Dietary Supplements, Third Edition, by Pamela Mason, BSc, MSc, PhD, MRPharmS, published by Pharmaceutical Press, London, 2007.
Canty DJ, Zeisel SH. Lecithin and choline in human health and disease. Nutr Rev 1994; 52: 327–339.
Sheard NF, Tayek JA, Bistrian BR, Blackburn GL, Zeisel SH. Plasma choline concentration in humans fed parenterally. Am J Clin Nutr 1986; 43: 219–224.
Zeisel SH, DaCosta KA, Franklin PD. Choline, an essential nutrient for humans. FASEB J 1991; 5: 2093–2098.
Davis KL, Berger PA, Hollister LE. Choline for tardive dyskinesia. N Engl J Med 1975; 293: 152–153.
Gelenberg AJ, Doller-Wojcik JC, Growdon JH. Choline and lecithin in the treatment of tardive dyskinesia: preliminary results from a pilot study. Am J Psychiatr 1979; 136: 772–776.
Growdon JH, Hirsch MJ, Wurtman RJ, Wiener W. Oral choline administration to patients with tardive dyskinesia. N Engl J Med 1977; 297: 524–527.
Tamminga CA, Smith RC, Erickson SE, et al. Cholinergic influences in tardive dyskinesia. Am J Psychiatr 1977; 134: 769–774.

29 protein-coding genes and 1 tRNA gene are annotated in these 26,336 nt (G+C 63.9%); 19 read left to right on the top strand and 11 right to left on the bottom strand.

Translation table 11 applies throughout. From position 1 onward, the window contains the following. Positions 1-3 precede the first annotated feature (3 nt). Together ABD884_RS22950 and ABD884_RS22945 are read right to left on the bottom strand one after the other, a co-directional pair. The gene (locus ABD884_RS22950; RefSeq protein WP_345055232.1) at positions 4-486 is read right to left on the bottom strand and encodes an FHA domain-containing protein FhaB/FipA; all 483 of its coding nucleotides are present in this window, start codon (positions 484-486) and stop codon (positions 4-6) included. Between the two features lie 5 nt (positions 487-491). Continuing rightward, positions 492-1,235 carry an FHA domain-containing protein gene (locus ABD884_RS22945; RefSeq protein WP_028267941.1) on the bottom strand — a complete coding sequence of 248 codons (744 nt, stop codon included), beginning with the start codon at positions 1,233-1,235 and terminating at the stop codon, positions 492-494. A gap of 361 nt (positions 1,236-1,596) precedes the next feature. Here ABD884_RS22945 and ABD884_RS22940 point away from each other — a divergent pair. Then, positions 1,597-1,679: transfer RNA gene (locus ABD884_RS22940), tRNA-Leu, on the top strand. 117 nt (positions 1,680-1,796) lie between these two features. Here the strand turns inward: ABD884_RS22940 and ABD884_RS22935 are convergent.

Conlay LA, Saboujian LA, Wurtman RJ. Exercise and neuromodulators: choline and acetylcholine in marathon runners. Int J Sports Med 1992; 13: S141–142.
Von Allworden HN, Horn S, Kahl J, et al. The influence of lecithin on plasma choline concentra-tions in triathletes and adolescent runners during exercise. Eur J Appl Physiol 1993; 67: 87–91.
Spector SA, Jackman MR, Sabounjian LA, et al. Effect of choline supplementation on fatigue in trained cyclists. Med Sci Sports Exerc 1995; 27: 668–673.
Olthof MR, Brink EJ, Katan MB, Verhoef P. Choline supplemented as phosphatidylcholine decreases fast-ing and postmethionine-loading plasma homocys-teine concentrations in healthy men. Am J Clin Nutr 2005; 82: 111–117.
Sachan DS, Hongu N, Johnsen M. Decreasing oxidative stress with choline and carnitine in women. J Am Coll Nutr 2005; 24: 172–176.
Fioravanti M, Yanagi M. Cytidinediphosphocholine (CDP-choline) for cognitive and behavioural disturbances associated with chronic cerebral disorders in the elderly. Cochrane database, issue 2, 2005. London: Macmillan.